MOUNT VERNON, Iowa— The Concrete Foundations Association (CFA) announced today that member companies now have access to a model or draft alternate fall protection plan conforming to the requirements of OSHA 1926.502(k). This document details the recommended plan for companies delivering concrete foundations for projects identified as “residential construction” by OSHA’s recently implemented STD 03-11-002.
“The Alternate Fall Protection Plan is a collaborative effort of CFA staff and key CFA member contractors with a passion for providing solutions not just for their company but for the greater good of all companies in the network,” states Ed Sauter, CFA Executive Director. “The sole purpose for this draft plan is to pass along the efforts of a few to benefit the many, a trademark of many similar efforts by CFA members.”
Over the course of about six months, CFA members have been consumed by the looming implementation of the latest OSHA standard for fall protection. This standard is a dramatic change of policy over recent years, no longer exempting those in the residential construction industry from fall protection measures. Still, there are problems with the application of STD 03-11-002 to our industry. The first is that given the change of definition for “residential concrete”, many of the projects that professional wall contractors become involved in are not classified under this form of direction. The second major problem is found in the ignorance this standard has for below grade foundation construction.
It is due in large part to this ignorance of process and critical issues that has led CFA members to contribute tireless energy and exhaustive efforts attempting to identify conventional fall protection measures that can be applied to or adapted to the formwork and concrete placement process for concrete foundation walls. In the end, each method of conventional fall protection was found to present substantially greater hazard to workers than the traditional method of working along the top of wall condition.
“In Region VII, here in Nebraska, we’ve been part of a concerted effort to determine an effective resolution of the requirements for STD 03-11-002 and thus far we’ve seen little recognition for the issues on foundation construction,” states Lance Jordan, Vice President for Stephens & Smith Construction and former CFA Board member. “We’ve developed a plan for applying scaffolding solutions and developed an alternative fall protection plan that institutes a safety monitor. Comparing the two we’ve found the ergonomic challenges alone experienced in the scaffolding solution present greater risk to our workforce. This is why we are working with senators, OSHA inspectors and other entities to help recognize the value of this alternative fall protection approach.”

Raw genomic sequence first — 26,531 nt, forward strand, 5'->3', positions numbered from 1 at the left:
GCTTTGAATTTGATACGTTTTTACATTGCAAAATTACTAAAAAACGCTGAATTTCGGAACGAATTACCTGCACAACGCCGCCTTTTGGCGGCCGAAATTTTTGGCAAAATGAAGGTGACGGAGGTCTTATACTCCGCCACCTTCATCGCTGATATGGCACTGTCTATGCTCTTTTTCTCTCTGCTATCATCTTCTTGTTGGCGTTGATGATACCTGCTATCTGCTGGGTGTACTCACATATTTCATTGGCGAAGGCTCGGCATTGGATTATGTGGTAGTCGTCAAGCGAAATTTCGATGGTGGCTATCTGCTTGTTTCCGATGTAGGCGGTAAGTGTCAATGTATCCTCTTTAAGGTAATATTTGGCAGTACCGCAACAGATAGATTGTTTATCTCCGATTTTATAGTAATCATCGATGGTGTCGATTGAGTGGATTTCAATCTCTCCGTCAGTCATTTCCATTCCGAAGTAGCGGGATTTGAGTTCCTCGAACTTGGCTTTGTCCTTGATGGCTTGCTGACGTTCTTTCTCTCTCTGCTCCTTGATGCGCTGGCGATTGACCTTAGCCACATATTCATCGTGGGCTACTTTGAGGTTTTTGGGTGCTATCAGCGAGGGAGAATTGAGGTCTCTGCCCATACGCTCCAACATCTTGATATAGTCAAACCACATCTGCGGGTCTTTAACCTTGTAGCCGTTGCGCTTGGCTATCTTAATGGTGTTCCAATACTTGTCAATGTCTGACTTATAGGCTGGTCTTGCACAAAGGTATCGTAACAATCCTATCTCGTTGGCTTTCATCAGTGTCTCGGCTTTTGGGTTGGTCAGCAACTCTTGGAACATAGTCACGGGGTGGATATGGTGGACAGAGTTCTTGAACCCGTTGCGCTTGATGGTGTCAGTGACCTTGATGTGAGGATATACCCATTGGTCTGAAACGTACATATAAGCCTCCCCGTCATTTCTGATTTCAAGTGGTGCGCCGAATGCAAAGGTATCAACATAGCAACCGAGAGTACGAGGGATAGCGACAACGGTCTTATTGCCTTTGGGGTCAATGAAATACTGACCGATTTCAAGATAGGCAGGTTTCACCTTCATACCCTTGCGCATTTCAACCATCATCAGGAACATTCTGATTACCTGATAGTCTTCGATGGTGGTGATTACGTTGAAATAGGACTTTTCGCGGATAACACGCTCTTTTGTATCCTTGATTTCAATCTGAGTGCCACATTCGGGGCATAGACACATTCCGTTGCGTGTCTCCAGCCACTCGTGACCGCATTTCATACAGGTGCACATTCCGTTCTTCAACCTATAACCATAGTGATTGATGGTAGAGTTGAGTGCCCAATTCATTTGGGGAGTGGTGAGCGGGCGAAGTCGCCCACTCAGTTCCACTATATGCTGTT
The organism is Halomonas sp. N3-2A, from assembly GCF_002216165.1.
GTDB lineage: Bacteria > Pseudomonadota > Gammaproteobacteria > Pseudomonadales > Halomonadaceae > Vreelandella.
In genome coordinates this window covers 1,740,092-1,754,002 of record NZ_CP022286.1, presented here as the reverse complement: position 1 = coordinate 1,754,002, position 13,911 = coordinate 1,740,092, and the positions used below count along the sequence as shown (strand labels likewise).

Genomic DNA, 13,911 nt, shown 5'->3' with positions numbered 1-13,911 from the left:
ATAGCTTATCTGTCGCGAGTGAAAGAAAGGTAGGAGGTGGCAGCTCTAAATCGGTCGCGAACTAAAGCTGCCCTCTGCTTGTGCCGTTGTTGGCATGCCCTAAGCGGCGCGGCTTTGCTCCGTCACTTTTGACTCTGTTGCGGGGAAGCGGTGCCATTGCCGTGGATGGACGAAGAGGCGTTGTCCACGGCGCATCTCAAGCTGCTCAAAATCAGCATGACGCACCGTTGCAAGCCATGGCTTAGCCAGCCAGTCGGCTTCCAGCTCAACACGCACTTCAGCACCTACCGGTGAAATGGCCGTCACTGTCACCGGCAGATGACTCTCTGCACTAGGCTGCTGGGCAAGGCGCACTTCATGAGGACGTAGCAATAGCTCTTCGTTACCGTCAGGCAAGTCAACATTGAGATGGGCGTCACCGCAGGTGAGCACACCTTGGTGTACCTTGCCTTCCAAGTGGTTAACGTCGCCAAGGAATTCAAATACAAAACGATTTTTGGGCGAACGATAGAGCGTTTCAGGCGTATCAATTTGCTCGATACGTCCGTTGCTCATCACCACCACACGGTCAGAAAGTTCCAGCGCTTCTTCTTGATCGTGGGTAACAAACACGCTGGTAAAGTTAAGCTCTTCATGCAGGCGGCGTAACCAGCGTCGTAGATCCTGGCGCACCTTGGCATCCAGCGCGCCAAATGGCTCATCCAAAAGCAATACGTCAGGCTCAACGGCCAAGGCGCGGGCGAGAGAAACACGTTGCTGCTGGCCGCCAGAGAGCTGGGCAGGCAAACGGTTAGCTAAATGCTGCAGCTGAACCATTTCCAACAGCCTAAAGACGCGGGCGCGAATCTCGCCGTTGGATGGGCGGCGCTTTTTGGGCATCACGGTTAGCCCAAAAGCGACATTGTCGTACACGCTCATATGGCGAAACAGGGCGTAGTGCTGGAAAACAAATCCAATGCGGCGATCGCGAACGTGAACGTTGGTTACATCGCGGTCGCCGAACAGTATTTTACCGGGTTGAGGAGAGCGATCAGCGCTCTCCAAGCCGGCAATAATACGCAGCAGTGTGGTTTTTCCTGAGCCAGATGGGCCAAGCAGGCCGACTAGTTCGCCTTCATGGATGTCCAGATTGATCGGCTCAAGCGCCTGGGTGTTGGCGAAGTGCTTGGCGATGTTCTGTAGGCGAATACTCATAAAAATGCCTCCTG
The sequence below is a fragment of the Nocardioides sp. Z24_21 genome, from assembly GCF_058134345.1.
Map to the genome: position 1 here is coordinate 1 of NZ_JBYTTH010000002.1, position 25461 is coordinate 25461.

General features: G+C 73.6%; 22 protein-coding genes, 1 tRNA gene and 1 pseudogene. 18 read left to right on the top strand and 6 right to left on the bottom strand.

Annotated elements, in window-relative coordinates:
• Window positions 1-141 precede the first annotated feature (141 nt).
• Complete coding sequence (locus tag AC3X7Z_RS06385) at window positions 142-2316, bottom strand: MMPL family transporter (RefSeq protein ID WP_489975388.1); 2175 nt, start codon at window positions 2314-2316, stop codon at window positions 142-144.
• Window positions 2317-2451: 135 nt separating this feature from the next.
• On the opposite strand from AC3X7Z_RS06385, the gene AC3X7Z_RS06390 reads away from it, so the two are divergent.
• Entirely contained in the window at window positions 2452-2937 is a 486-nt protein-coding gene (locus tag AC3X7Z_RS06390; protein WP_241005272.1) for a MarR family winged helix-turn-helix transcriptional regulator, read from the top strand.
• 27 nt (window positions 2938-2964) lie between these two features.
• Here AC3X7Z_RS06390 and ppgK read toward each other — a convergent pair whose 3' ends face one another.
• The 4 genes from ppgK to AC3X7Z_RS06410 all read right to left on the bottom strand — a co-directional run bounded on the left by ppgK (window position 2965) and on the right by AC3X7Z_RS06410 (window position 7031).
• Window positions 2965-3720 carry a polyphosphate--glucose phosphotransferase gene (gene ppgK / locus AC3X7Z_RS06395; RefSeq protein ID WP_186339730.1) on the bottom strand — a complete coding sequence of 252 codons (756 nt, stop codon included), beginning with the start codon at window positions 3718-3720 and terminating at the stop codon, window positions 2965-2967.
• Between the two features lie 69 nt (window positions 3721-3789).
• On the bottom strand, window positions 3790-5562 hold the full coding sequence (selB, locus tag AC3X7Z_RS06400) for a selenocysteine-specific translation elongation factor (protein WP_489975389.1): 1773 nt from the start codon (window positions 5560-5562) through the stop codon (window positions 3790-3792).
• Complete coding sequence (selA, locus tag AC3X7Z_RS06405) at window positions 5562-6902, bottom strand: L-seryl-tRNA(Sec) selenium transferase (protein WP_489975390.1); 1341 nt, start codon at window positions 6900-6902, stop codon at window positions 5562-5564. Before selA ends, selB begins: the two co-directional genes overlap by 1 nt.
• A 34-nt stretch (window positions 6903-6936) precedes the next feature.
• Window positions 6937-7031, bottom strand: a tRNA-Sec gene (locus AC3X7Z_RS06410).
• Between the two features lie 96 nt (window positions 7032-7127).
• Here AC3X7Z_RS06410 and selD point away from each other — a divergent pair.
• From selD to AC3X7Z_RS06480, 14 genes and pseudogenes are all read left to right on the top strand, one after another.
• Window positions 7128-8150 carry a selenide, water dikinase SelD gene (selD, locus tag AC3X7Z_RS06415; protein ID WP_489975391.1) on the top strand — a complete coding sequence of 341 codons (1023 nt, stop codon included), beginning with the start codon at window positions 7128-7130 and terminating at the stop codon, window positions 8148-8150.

An alternate fall protection plan is a measure of providing safety for workers in compliance with OSHA 1926.502(k). The CFA’s draft plan details the necessary training, documentation, certification and implementation of the process to identify how a contractor can provide compliance with the OSHA standard within their more familiar process that maintains and even improves the current safety performance of the foundation industry.
“We’ve been surveying our members for the past five years on work-related job accidents,” states Dan Bromley of ABI Corporation in Lee’s Summit, Missouri, current Past President for the CFA. “We’ve found in nearly 50,000 basement foundations poured in the last five years by the most recent survey, only 23 accidents occurred where a worker fell from a wall. Of those accidents, only 10 of those resulted in lost work time and only 3 resulted in hospitalization with zero resulting in long-term disability or death. Our goal is to continue building on these safety results by committing more to training and certifying of the workforce to do the work required for quality concrete foundations.”
Mary Wilson of Michel Concrete in Springfield, Illinois and a current CFA Board Member was instrumental in developing the supporting documentation for the refuting evidence on applying conventional fall protection measures. “From March to June, 2010 we completed a feasibility study on the application of scaffold systems to removable foundation systems to determine the length of exposure to work hazards. Through this study, we determined that there is an equivalent time exposure during the installation of scaffold systems to that of the wall construction itself. We also then determined that our workforce was exposed to increased hazards with the scaffold systems in place; the quality of the wall construction was more difficult to maintain and the installation of the scaffold systems introduced new work-related fatigue issues that were not present during our traditional process. Once we completed this study and looked at the other conventional systems out there, we turned to the CFA to begin work on a plan that would maintain our current skill set and knowledge base but apply it to our workers in a more formalized process with even greater goals for success”
The CFA AFPP is considered a performance-based solution to providing fall protection. As such, the CFA is implementing a training program for its members to understand the details of this alternative measure and assisting them in preparing to achieve greater safety performance through this implementation of the draft as their own AFPP. A series of webinars is planned for this fall to allow members to get to know the background for the new OSHA standard, the development of the AFPP and the critical steps necessary to implement the plan in their company.
If you would like more information, please contact Jim Baty at the CFA. Phone 319-895-6940 or email@example.com.